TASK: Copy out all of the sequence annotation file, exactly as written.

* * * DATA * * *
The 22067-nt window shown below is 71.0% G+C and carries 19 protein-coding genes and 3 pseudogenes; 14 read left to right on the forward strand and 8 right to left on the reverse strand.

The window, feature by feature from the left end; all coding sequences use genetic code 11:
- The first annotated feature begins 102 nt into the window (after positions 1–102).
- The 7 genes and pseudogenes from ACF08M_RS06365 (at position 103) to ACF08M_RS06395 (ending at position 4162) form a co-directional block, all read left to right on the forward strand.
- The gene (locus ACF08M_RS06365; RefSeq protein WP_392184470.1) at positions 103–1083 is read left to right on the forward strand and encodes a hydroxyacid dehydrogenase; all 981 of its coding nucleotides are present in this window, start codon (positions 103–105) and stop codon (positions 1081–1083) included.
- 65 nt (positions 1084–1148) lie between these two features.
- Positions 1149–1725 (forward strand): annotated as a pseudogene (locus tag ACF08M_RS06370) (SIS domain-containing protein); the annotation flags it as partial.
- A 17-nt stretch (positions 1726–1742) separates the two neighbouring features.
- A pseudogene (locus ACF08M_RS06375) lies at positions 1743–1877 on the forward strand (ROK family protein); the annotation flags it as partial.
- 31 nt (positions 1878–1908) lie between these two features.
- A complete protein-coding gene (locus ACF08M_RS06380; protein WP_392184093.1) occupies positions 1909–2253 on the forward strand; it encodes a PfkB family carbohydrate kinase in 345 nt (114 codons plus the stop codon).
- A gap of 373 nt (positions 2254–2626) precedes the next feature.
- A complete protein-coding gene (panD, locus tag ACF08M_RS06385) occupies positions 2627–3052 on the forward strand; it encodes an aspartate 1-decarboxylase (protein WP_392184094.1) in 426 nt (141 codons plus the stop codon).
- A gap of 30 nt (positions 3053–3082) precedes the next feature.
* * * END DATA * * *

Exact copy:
The 22067-nt window shown below is 71.0% G+C and carries 19 protein-coding genes and 3 pseudogenes; 14 read left to right on the forward strand and 8 right to left on the reverse strand.

The window, feature by feature from the left end; all coding sequences use genetic code 11:
- The first annotated feature begins 102 nt into the window (after positions 1–102).
- The 7 genes and pseudogenes from ACF08M_RS06365 (at position 103) to ACF08M_RS06395 (ending at position 4162) form a co-directional block, all read left to right on the forward strand.
- The gene (locus ACF08M_RS06365; RefSeq protein WP_392184470.1) at positions 103–1083 is read left to right on the forward strand and encodes a hydroxyacid dehydrogenase; all 981 of its coding nucleotides are present in this window, start codon (positions 103–105) and stop codon (positions 1081–1083) included.
- 65 nt (positions 1084–1148) lie between these two features.
- Positions 1149–1725 (forward strand): annotated as a pseudogene (locus tag ACF08M_RS06370) (SIS domain-containing protein); the annotation flags it as partial.
- A 17-nt stretch (positions 1726–1742) separates the two neighbouring features.
- A pseudogene (locus ACF08M_RS06375) lies at positions 1743–1877 on the forward strand (ROK family protein); the annotation flags it as partial.
- 31 nt (positions 1878–1908) lie between these two features.
- A complete protein-coding gene (locus ACF08M_RS06380; protein WP_392184093.1) occupies positions 1909–2253 on the forward strand; it encodes a PfkB family carbohydrate kinase in 345 nt (114 codons plus the stop codon).
- A gap of 373 nt (positions 2254–2626) precedes the next feature.
- A complete protein-coding gene (panD, locus tag ACF08M_RS06385) occupies positions 2627–3052 on the forward strand; it encodes an aspartate 1-decarboxylase (protein WP_392184094.1) in 426 nt (141 codons plus the stop codon).
- A gap of 30 nt (positions 3053–3082) precedes the next feature.